The author makes a good point, in that the technology being used isn't really that new or innovative. However, I think he misses out that the development of the flight stabilising electronics, as well as the decreased costs of some of the components, have made this hobby much more accessible to the greater public. This in turn has helped drive further innovation and interest in the field, which is never a bad thing.


Next up is the use of drones to track the health of killer whales. 

The footage is beautiful, but more important is the reason why they're doing it. Read more here. 


Lastly, the Audi Car Drone.

I suppose that as a car, it's not really a drone in the way we might normally think about them, but as a self-driving vehicle on a race track, it's pretty neat. I'd like to see this entered into an actual competition at some point to see how it does against human drivers.

That's it for Drone Week. 


Drone Week - Have we reached "peak drone"?

Another week, and and drones continue to show up in the news and the blogs. What follows is another of my regular round-ups on the topic of drones.   

Firstly, have we reached Peak Drone? I plugged the word "drone" into Google trends, and it spat out the following chart (along with a bit of a forecast). It's not necessarily the best indicator in the topic, but it looks public interest in drones peaked a few months ago, in December 2013. Either that, or they're becoming so commonplace that people don't need to search for them anymore.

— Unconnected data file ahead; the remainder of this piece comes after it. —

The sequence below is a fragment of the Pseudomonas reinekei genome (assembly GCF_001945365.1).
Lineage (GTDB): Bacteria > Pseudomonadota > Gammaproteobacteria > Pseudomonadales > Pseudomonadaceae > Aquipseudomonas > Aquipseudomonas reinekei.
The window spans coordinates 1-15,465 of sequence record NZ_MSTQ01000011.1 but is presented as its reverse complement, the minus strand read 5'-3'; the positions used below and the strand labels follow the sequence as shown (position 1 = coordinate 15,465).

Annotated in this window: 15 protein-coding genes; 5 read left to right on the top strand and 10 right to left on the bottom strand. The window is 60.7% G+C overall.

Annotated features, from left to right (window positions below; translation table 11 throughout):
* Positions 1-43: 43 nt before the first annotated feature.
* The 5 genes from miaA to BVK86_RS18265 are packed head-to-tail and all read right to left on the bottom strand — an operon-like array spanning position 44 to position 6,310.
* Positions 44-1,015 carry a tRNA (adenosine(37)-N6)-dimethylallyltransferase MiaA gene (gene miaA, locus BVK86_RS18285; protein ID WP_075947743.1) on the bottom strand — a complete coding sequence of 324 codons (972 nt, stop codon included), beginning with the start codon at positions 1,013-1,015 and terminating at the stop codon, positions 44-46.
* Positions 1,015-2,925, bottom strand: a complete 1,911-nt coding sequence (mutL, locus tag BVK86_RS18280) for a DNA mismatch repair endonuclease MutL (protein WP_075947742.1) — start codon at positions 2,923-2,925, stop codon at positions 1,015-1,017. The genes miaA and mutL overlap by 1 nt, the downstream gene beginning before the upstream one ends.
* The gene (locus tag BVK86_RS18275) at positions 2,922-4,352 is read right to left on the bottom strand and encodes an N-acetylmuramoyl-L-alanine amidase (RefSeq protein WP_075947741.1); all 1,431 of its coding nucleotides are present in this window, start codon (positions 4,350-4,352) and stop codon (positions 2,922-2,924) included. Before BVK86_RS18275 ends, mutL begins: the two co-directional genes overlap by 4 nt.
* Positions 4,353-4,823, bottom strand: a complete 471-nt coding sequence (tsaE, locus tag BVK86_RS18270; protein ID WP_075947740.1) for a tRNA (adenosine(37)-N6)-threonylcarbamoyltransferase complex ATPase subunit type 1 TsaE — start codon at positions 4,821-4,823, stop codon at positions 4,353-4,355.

Next up is a cyberpunk-ish video by M.I.A. feature not only drones, but also 3D-printed guns and a glitchy vibe. The whole thing feels like a 90s dream of what the future should have been, but it's still pretty cool. Watch it here.

If you want to terrify your dog and annoy your neighbours, then getting a drone to take your pets out to poo is probably the way to go. 

And apparently the Lithuanian mob has gotten into the drone business, using a gigantic specimen of one to smuggle cigarettes into Russia, 22 pounds at a time. 

And finally, a team is working on creating a type of aquatic drone that will gradually clean the world's oceans of all that plastic. Good luck, guys.

That's it for Drone Week on BlogCampaigning for now.

Drone Week April 4: Tom Cruise, Phones and Fukushima